Virginie Houle 1-19
Lire des textes de fiction et des textes informatifs aux élèves du préscolaire et du primaire : analyse des interactions extratextuelles des enseignants PDF (Français)
Anne-Marie Dionne 1-28
Evolving Practices: Admissions Policies in Ontario Teacher Education Programs PDF
Michael Holden, Julian Kitchen 1-28

Book Reviews/Recensions d’ouvrages

Indigenous Business in Canada: Principles and Practices PDF
Melanie Nelson, Matthew Waugh 1-4
Self-Construction and Social Transformation: Lifelong, Lifewide and Life-deep Learning PDF
Carl Ruest 1-4
GRIT: The Power of Passion and Perseverance PDF
Richard Morehouse

Quetzaltenango – Learn Spanish and volunteer in Guatemala

Posted on

INEPAS LOGO FINAL VECTICAL
 
Dear Sir/Madam,
 
We would like to invite the students / employees of your college / university / organization to enhance their learning, whilst experiencing life in Guatemala. Specifically, we are targeting:
·         those who want to learn Spanish with native speakers and other students alike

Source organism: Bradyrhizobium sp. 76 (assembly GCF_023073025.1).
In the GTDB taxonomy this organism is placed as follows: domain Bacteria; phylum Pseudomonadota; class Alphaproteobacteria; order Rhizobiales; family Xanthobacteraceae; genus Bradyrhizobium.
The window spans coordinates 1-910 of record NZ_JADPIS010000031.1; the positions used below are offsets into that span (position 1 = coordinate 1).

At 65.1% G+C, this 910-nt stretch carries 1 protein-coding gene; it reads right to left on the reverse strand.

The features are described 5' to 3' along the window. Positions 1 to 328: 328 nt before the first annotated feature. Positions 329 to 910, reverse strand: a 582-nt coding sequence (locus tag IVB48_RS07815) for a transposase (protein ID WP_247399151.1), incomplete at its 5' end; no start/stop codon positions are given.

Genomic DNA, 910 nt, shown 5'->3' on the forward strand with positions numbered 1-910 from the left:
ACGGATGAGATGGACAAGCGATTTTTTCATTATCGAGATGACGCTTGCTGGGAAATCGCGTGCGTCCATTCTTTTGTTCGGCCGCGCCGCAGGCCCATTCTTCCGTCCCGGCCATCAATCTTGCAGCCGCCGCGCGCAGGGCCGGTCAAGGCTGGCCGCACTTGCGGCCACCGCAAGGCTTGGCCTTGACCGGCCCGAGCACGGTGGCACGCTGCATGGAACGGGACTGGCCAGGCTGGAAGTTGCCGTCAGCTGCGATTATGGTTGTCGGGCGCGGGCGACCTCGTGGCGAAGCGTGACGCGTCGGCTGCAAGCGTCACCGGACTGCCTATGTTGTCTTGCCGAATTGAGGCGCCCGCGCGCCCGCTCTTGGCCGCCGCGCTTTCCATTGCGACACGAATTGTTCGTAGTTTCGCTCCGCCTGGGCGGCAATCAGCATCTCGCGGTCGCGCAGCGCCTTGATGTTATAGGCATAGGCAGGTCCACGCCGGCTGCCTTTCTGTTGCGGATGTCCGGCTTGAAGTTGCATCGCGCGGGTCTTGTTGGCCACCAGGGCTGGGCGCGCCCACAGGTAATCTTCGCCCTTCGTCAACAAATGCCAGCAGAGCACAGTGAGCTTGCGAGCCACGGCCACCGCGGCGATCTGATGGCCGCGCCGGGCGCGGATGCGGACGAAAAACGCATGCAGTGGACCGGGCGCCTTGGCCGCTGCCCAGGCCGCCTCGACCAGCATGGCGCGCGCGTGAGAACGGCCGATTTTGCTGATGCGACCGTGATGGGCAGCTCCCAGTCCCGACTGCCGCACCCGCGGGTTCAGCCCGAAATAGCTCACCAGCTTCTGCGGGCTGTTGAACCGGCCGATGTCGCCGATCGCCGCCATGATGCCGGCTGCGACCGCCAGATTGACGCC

·         those who wish to combine this learning with voluntary work experience
·         gap-year students of any discipline seeking a voluntary internship within a development organization.
 
Briefly, INEPAS was founded in Quetzaltenango, Guatemala in 1994 as a self-sustaining non-profit organization. It is fully recognized by the Guatemalan government for performing a range of social, legal, and humanitarian projects within the framework of developing rural communities in and around Quetzaltenango. INEPAS functions solely with the help of national and international volunteers who offer their support, professional talent and work experience in diverse fields.